All Posts   Posted:   June 28, 2019 by Nicole Forbes - Dennis' 7 Dees Education Director

Long hot days and warm nights make July a great time for outdoor living, but remember to water! Hanging baskets, containers, vegetable gardens, flower beds, and new plantings are especially vulnerable to weather stress. From lead-free hoses and expert advice to complete irrigation systems, we can help make things easier.

FOR FRESH COLOR

Hanging baskets, window boxes, and flower pots are looking great and provide lots of color around the deck, porch, and patio. Continue to fertilize every 2 weeks and spray petunias and geraniums for the worm that eats the flower buds (white butterfly/moths flying around them).

  • Gardner & Bloome Liquid Fertilizer
  • Bonide Captain Jacks BT or Caterpillar Killer for budworms

FOR THE LAWN & LANDSCAPE

Mulch garden beds to conserve moisture and keep roots cooler. Measure or estimate how much is needed to cover about 1 inch with Soil Building Conditioner. Early morning is the best time to water vegetable and flower gardens to reduce evaporation. Water the soil rather than the leaves to reduce disease; water deeply and infrequently to encourage root growth.

If a green lawn is desired, make sure lawn areas are receiving adequate water (approximately 0.5 to 1.5 inches per week June through August). Deep watering less often is more effective than frequent shallow watering. Measure your water use by placing an empty tuna can where your irrigation water lands.

The dusty white stuff on leaves of roses, lilacs, azaleas, and more is a fungal disease called powdery mildew; it seems to thrive at this time of year. Take a sample into the garden center for confirmation and solution.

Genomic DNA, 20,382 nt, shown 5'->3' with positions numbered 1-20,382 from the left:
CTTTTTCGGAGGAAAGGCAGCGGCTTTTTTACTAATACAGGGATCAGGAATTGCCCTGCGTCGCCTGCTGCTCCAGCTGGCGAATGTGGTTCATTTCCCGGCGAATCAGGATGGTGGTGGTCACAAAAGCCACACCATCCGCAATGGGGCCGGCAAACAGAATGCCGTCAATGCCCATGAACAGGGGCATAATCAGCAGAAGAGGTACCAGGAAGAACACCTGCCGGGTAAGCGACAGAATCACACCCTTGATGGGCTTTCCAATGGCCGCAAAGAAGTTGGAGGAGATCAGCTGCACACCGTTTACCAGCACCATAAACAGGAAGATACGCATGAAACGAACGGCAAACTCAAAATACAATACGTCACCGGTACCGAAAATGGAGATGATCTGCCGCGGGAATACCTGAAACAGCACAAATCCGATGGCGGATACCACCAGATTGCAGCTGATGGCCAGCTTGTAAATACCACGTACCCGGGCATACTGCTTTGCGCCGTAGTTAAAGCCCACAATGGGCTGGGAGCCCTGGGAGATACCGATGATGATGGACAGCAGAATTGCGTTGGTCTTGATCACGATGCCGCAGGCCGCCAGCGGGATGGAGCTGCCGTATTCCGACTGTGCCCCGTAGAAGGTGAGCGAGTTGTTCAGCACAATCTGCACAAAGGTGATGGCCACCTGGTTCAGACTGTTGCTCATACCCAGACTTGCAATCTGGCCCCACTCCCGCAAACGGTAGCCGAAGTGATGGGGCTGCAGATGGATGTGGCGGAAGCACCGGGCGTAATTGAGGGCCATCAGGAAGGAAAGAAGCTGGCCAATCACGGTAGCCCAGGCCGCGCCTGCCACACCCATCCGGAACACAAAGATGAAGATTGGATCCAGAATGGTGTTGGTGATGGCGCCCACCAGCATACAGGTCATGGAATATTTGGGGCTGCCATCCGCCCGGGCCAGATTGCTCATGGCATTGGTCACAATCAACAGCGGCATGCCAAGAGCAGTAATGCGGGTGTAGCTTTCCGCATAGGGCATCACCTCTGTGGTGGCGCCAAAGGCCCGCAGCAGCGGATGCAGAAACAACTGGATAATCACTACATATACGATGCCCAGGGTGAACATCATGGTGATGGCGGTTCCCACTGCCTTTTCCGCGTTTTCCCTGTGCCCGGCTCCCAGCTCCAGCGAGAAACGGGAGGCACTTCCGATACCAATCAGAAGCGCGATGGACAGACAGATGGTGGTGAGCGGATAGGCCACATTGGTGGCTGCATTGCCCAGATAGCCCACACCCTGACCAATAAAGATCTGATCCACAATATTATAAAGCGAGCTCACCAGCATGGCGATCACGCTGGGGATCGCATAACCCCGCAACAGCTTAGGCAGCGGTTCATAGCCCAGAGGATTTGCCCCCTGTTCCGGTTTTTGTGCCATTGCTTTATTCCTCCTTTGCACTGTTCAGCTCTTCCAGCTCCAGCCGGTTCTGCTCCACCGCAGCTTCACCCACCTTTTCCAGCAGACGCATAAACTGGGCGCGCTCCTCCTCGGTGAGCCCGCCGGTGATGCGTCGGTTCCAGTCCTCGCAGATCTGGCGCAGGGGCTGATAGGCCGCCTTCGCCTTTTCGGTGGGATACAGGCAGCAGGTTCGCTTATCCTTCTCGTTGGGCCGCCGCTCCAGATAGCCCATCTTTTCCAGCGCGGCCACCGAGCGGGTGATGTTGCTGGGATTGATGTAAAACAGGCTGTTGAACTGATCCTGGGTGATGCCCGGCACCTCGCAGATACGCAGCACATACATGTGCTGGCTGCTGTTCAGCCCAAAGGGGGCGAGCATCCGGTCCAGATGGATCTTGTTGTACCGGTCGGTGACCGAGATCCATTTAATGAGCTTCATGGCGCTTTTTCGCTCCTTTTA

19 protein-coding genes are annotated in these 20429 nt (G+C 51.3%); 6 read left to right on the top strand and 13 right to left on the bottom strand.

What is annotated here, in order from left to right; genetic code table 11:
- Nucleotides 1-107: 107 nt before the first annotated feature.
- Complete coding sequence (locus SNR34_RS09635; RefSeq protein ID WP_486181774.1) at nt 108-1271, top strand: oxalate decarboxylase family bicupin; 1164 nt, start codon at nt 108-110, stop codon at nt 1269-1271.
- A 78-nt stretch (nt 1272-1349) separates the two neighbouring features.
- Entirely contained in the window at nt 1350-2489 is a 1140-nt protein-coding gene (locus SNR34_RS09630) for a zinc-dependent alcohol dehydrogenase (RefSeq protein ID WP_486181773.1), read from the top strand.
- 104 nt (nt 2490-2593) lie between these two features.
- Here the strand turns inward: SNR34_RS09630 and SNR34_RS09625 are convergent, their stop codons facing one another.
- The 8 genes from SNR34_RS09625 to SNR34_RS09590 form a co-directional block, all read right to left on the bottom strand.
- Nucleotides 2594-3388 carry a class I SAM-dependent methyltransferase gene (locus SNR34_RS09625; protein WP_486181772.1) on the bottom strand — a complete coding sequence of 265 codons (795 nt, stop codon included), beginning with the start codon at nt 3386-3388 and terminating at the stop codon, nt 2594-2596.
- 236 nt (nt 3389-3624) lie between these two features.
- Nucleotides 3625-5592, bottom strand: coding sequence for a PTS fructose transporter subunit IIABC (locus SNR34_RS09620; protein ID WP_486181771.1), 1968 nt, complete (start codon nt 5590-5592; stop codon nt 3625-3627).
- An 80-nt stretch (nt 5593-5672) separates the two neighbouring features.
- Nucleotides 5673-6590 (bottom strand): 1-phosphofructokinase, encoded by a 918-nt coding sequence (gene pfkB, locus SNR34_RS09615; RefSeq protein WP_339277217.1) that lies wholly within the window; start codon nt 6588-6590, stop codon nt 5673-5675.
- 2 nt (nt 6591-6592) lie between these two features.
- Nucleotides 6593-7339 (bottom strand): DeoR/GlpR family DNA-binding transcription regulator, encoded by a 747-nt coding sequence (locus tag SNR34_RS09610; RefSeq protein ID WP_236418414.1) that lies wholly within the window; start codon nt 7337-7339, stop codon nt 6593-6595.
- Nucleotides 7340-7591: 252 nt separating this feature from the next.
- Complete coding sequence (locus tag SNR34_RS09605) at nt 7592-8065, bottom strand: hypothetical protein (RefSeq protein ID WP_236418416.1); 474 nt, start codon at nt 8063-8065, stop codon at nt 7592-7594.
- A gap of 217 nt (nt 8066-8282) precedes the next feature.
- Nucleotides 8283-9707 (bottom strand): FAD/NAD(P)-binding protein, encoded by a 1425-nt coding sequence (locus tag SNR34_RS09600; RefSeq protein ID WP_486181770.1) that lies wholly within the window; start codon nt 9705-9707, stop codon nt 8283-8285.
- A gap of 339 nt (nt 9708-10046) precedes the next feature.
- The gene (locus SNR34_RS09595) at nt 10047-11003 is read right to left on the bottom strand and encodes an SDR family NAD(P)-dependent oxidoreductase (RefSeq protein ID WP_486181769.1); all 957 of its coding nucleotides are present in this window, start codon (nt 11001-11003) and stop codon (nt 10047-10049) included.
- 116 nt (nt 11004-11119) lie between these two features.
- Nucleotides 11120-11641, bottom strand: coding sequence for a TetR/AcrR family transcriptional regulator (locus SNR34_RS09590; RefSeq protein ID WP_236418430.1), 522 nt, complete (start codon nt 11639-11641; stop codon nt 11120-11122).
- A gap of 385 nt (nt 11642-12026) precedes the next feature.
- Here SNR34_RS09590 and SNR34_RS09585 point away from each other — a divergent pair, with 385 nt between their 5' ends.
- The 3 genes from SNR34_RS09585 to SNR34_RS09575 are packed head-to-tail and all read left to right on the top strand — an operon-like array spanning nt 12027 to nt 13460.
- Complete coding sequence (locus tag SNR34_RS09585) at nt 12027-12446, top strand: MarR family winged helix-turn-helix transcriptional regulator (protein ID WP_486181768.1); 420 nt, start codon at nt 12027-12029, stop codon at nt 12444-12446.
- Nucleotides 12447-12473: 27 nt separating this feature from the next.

FOR THE EDIBLE GARDEN


Slugs are still out there munching, so another application of Sluggo or Sluggo Plus will be helpful, especially around vegetables.

Edibles to plant this month include snap beans, kale, lettuce (starts), and radishes. Water new seedlings well and shade them from hot afternoon sun until established. 

It’s already time to think about fall/winter crops to replace the peas, radishes, and other early spring plantings. Sow seeds of broccoli, cabbage, Brussels sprouts, beets, carrots, radicchio, overwintering cauliflower and broccoli, and celery (starts) for harvest in September through April, depending on the crop. 

Late this month, begin to monitor for early and late blight on tomatoes (potato, eggplant, and peppers too). Correct by pruning for air circulation, picking off affected leaves, and/or treat with organic fungicide. 

  • Use Bonide Copper Fungicide for organic disease control
  • Place traps to catch adult apple maggot flies
  • Use pheromone traps to monitor presence of pests
  • July 17-23: 3rd spray for codling moth in apple and pear trees, as necessary
  • Bonide Captain Jacks (hose-end sprayer)
  • Cover blueberry bushes with netting to keep birds from eating all of the berries

IN THE GARDEN SHED

Spider mites can become a problem on ornamentals, vegetables, and fruiting plants during hot, dry weather; watch for dusty-looking foliage, loss of color, and/or presence of tiny mites and very fine webbing. Wash infested areas several times with water or spray with Bonide Neem Oil. 

Are there partial bags/boxes of unused fertilizer being stored in your garage, shed, or other areas? Use now on plants in need of a boost; use as directed and be sure to water well after fertilizing.

FOR FUN

It’s summer entertaining and party time! Pick some fresh herbs from the garden (try mint, thyme, lavender, or rosemary) and use to make flavored simple syrups:

  • Use equal parts sugar and water (ex. 1 cup sugar to 1 cup water)
  • Fresh herbs (more or less depending on desired flavor strength)

In a saucepan, melt sugar in the water over medium-high heat until completely dissolved. Add herbs; if using woody herbs such as lavender, thyme, or rosemary, simmer on low for 10-15 minutes; if using soft herbs such as mint, basil, or dill, remove from heat, cover, and let steep for 15-20 minutes. Strain liquid and store in refrigerator (use within a week or two). Add syrups to iced tea, fruit juice, or cocktails for unique flavor from the garden.